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Friday, 23 October 1914


Senator GARDINER (New South Wales) (Vice-President of the Executive Council) .- There is no getting away from the terms of the amendment. I do not care what is in the mind of Senator Keating when he says that he only desires that a copy should be in the hands of the Registrar. When I agreed to accept the insertion of the words " filed with "it was clearly my intention that the record should be there - not only that it should be there, but that it should be there to be inspected by creditors or others. Sub-clause 3 reads -

Any person stating in writing that he is a creditor of the bankrupt may, personally or by his agent, inspect the statement at all reasonable times.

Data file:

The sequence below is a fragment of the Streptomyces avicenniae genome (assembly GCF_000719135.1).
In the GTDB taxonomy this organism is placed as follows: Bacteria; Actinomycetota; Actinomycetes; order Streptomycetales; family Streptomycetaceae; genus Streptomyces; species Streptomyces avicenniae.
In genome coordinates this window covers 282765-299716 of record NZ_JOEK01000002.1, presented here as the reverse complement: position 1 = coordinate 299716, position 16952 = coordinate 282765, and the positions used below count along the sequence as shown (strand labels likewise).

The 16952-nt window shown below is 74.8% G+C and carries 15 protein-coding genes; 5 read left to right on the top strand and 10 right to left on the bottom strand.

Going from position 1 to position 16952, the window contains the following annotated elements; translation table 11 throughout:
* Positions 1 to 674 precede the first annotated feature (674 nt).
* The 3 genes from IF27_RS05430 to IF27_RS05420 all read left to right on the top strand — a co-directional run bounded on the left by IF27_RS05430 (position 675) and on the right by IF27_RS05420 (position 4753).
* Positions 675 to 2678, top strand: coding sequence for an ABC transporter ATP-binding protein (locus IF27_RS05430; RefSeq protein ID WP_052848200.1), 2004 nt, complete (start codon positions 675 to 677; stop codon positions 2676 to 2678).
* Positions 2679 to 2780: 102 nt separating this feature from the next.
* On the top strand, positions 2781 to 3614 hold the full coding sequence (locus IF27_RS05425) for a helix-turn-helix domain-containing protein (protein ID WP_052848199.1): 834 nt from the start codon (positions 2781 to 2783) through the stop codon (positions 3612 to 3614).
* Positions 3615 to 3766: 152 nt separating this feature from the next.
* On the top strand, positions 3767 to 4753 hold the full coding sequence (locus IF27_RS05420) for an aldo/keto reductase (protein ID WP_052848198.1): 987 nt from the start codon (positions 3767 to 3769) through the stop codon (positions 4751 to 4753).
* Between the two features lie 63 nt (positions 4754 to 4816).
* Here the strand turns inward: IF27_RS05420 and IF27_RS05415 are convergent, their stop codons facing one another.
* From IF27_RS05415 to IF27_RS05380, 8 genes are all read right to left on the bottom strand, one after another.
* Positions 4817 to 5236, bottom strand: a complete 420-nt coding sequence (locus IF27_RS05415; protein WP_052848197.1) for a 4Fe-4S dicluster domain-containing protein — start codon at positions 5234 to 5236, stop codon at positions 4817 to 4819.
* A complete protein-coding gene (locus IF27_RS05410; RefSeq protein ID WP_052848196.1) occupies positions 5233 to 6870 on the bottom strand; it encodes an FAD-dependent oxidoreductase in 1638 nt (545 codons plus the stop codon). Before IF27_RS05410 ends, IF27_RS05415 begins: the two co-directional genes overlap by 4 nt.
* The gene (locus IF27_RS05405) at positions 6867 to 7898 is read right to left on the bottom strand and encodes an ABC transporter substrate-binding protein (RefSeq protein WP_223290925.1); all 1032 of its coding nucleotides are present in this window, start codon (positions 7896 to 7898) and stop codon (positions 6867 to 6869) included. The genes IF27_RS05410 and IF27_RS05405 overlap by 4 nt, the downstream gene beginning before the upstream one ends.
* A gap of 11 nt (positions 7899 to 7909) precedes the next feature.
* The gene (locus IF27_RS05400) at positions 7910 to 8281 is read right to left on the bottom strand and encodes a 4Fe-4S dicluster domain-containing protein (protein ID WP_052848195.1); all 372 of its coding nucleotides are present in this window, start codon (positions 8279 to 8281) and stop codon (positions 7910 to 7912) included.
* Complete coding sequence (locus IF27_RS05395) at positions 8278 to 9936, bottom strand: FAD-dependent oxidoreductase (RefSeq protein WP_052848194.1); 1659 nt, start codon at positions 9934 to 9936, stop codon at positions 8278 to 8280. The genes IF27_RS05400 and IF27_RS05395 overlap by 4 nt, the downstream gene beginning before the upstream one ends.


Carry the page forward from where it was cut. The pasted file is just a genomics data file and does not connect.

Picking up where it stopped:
What is the use of the honorable senator saying that there will be no filed statement when we deliberately provide in the same clause that a statement shall be made? I recognise the advantage which the honorable senator has in dealing with a measure of this kind, since he has discussed the Bill with representatives of the Chambers of Commerce, men whose character and capacity to deal with matters of this kind will not be questioned by any one. But the difference between them and the Government is that we are responsible for the Bill, whereas they are not. They may make recommendations which they believe to be in the public interest, but surely the Senate has also its responsibility in the matter. If, as Senator Keating has just urged, the question at issue was merely that of filing another paper, there would be no objection to his proposal. But this is the beginning of a series of amendments of which the honorable senator has given notice, with the object of inducing us to break away from the practice that we propose shall be followed in the Commonwealth - a well-beaten practice followed under the English Acts - and of substi tuting for it the New South Wales practice where the Registrar has extraordinary powers. It is for that reason that I resist his proposal. My opposition to it is strengthened when the honorable senator quite unconcernedly remarks that it is not open to me to say that any one experienced in bankruptcy law has participated in the drafting of the Bill. As a matter of fact, this Bill was referred to Judge Moule, one of the Victorian Judges in Bankruptcy, who is well qualified to express an opinion on the subject. It was submitted for his "consideration and approval, and, that being so, I think I can fairly claim that the Department has dealt carefully with the whole question, and has considered the Bill on its merits. I am not going to allow the new practice which we propose to be brought in under the Commonwealth law to be altered merely to allow the New South Wales practice to be adopted little by little. There must, of course, be a change. So far as the filing of these reports is concerned, they certainly will be filed ; it is our intention that they shall be filed and be accessible to the people. The Government will stand by the clause.







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